PropertyShark has just released a new interactive map showing the change in Los Angeles housing prices between 2004 and 2014 (specifically, the sale price per square foot, with the 2004 numbers adjusted for inflation), and the huge increases in some neighborhoods compared with huge decreases in others is kind of shocking.
The rich have gotten much richer: in wealthy neighborhoods in the Hills and on the Westside, and in the fanciest parts of the San Gabriel Valley, prices have shot up over the last decade: by 46 percent in Venice, 52 percent in San Marino, 34 percent in Manhattan Beach, and a somewhat more modest 25 percent in Beverly Hills. The exception is Downtown—which did not start out rich, but has gone from wasteland to hot 'hood in the time the map covers—where prices have gone up 44 percent; its low-income neighbors to the west have also seen big price increases.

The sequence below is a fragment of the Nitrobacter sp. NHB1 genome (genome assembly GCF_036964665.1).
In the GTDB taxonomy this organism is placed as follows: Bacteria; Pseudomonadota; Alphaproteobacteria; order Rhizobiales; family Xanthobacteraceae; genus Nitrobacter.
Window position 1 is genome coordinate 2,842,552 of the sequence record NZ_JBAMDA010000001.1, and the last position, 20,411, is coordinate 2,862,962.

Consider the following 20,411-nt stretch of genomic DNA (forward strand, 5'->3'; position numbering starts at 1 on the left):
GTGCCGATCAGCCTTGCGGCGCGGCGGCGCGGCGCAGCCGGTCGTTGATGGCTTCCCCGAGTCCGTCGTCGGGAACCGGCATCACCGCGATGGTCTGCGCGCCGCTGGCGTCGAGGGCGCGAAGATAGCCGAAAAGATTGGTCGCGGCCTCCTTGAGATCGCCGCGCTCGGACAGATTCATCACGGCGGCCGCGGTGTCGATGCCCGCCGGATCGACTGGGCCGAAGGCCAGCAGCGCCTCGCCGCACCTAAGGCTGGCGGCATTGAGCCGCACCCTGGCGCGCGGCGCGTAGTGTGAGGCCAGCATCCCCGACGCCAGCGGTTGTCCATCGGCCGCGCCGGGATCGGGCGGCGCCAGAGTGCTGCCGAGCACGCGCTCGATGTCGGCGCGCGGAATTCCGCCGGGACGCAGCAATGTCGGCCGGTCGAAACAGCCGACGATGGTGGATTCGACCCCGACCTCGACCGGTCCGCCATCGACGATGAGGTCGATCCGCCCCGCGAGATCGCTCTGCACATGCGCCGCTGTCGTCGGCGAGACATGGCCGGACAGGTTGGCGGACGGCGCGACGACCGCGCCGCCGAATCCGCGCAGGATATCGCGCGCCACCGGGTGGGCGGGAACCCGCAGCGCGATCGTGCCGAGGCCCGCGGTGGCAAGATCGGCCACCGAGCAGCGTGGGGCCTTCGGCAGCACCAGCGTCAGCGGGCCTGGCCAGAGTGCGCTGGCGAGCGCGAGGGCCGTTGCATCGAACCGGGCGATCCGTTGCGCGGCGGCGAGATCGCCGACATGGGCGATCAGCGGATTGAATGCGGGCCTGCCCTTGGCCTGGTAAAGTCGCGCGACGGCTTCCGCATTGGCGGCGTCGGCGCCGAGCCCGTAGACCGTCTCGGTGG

Meanwhile, prices in lower income neighborhoods south of the 10 and in the deep Valley have plummeted: they're down by a third in parts of Inglewood, down in the 20 percent range throughout most of South LA and the southeast LA, down 23 percent in Chatsworth and Pacoima, and 24 percent in Panorama City.
Prices in middle class neighborhoods in the central city and southern Valley mostly declined, but far less than in other areas: parts of Koreatown were down 5 and 10 percent, Mid-City was down 7 percent, North Hollywood was down about 10 percent.
But remember: real estate always goes up! For some people!
· Home Price Changes by Zip Code [PropertyShark]
· Mapping the (Mostly Huge) Housing Price Jumps Across LA [Curbed LA]
· LA Is the Least Affordable Big City in the US For Buying a Home [Curbed LA]